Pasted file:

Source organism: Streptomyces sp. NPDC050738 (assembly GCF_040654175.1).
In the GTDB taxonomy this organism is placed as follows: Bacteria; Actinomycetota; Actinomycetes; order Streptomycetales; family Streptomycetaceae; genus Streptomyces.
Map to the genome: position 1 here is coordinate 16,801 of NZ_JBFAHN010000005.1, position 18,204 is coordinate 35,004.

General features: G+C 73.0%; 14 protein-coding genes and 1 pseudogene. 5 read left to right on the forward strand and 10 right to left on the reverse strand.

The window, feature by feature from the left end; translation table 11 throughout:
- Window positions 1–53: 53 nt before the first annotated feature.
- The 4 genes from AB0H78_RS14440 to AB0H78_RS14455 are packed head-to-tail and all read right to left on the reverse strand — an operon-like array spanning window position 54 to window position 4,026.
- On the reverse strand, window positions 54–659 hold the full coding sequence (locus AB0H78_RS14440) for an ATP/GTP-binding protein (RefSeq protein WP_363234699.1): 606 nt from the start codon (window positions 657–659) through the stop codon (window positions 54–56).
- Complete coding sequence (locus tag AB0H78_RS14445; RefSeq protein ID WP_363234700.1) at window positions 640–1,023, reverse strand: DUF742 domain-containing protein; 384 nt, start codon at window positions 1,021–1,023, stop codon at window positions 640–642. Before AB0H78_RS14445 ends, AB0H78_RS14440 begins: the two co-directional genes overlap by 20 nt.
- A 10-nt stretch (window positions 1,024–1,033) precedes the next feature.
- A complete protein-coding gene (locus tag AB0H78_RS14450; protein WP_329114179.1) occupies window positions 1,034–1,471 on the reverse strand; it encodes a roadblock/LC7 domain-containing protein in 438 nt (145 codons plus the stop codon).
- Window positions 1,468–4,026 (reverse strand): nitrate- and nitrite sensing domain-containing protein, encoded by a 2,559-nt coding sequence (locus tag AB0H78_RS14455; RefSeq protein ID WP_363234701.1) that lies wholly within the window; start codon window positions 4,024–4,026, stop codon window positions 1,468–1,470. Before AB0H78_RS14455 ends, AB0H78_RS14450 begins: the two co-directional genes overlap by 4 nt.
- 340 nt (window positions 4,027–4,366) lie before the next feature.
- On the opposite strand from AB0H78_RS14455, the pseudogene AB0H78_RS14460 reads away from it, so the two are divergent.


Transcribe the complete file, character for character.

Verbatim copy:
Source organism: Streptomyces sp. NPDC050738 (assembly GCF_040654175.1).
In the GTDB taxonomy this organism is placed as follows: Bacteria; Actinomycetota; Actinomycetes; order Streptomycetales; family Streptomycetaceae; genus Streptomyces.
Map to the genome: position 1 here is coordinate 16,801 of NZ_JBFAHN010000005.1, position 18,204 is coordinate 35,004.

General features: G+C 73.0%; 14 protein-coding genes and 1 pseudogene. 5 read left to right on the forward strand and 10 right to left on the reverse strand.

The window, feature by feature from the left end; translation table 11 throughout:
- Window positions 1–53: 53 nt before the first annotated feature.
- The 4 genes from AB0H78_RS14440 to AB0H78_RS14455 are packed head-to-tail and all read right to left on the reverse strand — an operon-like array spanning window position 54 to window position 4,026.
- On the reverse strand, window positions 54–659 hold the full coding sequence (locus AB0H78_RS14440) for an ATP/GTP-binding protein (RefSeq protein WP_363234699.1): 606 nt from the start codon (window positions 657–659) through the stop codon (window positions 54–56).
- Complete coding sequence (locus tag AB0H78_RS14445; RefSeq protein ID WP_363234700.1) at window positions 640–1,023, reverse strand: DUF742 domain-containing protein; 384 nt, start codon at window positions 1,021–1,023, stop codon at window positions 640–642. Before AB0H78_RS14445 ends, AB0H78_RS14440 begins: the two co-directional genes overlap by 20 nt.
- A 10-nt stretch (window positions 1,024–1,033) precedes the next feature.
- A complete protein-coding gene (locus tag AB0H78_RS14450; protein WP_329114179.1) occupies window positions 1,034–1,471 on the reverse strand; it encodes a roadblock/LC7 domain-containing protein in 438 nt (145 codons plus the stop codon).
- Window positions 1,468–4,026 (reverse strand): nitrate- and nitrite sensing domain-containing protein, encoded by a 2,559-nt coding sequence (locus tag AB0H78_RS14455; RefSeq protein ID WP_363234701.1) that lies wholly within the window; start codon window positions 4,024–4,026, stop codon window positions 1,468–1,470. Before AB0H78_RS14455 ends, AB0H78_RS14450 begins: the two co-directional genes overlap by 4 nt.
- 340 nt (window positions 4,027–4,366) lie before the next feature.
- On the opposite strand from AB0H78_RS14455, the pseudogene AB0H78_RS14460 reads away from it, so the two are divergent.